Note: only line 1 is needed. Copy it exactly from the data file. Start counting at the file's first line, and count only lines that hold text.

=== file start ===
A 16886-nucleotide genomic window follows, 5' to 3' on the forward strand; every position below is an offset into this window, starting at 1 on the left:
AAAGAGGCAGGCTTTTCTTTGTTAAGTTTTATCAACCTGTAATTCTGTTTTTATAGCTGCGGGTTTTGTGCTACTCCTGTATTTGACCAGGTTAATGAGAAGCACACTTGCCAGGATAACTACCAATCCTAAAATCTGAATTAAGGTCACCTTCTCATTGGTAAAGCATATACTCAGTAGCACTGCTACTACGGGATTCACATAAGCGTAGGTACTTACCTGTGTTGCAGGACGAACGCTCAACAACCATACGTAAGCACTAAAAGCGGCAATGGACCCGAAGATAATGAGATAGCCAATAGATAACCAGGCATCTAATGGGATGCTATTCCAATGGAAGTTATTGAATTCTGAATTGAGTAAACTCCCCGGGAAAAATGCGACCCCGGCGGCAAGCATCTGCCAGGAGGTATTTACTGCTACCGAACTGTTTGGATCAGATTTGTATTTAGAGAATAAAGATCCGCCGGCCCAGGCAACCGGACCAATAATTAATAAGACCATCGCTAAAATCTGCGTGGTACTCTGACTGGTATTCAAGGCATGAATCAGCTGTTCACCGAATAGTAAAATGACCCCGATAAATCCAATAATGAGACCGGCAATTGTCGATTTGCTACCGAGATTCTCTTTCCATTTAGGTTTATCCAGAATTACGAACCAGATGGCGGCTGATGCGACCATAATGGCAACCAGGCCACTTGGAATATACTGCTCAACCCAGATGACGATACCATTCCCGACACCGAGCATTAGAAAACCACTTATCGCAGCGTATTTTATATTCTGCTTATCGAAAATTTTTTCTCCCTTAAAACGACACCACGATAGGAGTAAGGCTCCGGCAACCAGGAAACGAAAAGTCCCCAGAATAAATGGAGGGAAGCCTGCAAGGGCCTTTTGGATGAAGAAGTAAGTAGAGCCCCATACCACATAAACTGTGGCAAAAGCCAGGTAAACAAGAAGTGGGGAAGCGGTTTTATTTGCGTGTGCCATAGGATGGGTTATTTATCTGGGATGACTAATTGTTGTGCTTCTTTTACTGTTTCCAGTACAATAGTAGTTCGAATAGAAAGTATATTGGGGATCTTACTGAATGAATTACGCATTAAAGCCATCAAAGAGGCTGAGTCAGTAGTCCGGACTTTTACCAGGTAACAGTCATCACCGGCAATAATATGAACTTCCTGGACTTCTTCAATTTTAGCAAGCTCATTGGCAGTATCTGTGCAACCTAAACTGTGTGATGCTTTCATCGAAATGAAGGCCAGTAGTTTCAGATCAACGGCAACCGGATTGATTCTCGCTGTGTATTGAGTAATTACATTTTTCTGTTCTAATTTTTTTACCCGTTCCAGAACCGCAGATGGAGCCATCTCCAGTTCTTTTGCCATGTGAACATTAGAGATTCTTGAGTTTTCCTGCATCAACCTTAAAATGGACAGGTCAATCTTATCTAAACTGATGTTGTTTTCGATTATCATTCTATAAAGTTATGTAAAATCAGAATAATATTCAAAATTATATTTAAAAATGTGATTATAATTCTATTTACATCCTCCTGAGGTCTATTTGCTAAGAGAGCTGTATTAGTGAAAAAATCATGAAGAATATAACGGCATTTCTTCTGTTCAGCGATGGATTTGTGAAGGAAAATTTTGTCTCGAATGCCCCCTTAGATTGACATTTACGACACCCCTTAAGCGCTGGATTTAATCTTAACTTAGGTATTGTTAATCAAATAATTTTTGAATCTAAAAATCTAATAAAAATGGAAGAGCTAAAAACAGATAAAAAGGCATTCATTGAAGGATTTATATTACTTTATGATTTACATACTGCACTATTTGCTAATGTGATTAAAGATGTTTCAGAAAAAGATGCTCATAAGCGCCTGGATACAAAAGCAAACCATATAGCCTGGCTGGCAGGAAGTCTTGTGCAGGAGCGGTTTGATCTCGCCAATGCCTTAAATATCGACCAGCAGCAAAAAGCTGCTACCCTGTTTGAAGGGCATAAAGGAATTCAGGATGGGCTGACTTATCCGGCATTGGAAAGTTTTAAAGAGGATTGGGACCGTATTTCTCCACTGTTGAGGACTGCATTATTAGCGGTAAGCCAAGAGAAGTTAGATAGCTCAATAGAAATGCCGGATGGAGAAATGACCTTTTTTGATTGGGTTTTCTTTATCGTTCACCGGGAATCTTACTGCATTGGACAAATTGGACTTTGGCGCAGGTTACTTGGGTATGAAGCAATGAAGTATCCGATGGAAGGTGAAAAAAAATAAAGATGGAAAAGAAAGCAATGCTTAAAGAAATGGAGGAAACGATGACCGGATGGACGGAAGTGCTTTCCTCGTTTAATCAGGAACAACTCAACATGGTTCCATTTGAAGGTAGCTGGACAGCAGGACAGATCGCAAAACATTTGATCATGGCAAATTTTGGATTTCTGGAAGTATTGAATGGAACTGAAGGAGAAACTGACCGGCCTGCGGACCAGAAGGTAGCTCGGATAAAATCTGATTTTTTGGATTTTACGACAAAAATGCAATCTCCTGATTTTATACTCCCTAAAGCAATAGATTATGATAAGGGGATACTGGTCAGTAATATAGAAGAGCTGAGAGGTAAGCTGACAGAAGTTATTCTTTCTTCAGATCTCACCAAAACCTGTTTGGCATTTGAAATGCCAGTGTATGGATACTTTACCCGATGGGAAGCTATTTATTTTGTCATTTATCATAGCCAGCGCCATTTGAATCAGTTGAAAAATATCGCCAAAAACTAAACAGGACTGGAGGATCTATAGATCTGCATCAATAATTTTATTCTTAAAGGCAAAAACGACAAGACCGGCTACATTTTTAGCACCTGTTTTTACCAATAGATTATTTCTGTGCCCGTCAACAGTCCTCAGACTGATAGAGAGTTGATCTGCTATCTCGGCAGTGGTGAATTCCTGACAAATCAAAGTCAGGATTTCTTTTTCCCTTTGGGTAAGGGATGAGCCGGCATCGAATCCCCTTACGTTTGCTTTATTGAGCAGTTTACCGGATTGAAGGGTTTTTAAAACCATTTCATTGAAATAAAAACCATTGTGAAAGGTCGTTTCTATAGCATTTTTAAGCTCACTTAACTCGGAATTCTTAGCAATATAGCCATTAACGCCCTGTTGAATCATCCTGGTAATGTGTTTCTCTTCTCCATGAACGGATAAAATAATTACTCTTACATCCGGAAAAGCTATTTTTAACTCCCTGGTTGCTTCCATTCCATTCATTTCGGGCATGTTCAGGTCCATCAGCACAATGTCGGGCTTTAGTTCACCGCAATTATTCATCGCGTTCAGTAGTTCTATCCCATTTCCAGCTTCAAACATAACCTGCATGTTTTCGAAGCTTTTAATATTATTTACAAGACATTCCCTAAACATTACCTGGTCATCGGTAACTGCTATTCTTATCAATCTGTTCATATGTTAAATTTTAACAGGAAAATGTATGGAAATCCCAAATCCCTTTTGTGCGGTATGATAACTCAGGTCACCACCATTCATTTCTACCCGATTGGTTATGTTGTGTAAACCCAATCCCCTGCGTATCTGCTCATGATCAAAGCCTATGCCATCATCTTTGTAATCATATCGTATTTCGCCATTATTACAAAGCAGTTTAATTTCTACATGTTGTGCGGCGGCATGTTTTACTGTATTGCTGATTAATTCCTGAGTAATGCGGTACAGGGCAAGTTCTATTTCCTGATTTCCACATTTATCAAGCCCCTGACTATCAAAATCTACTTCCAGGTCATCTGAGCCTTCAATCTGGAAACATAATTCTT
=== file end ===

A 16886-nucleotide genomic window follows, 5' to 3' on the forward strand; every position below is an offset into this window, starting at 1 on the left: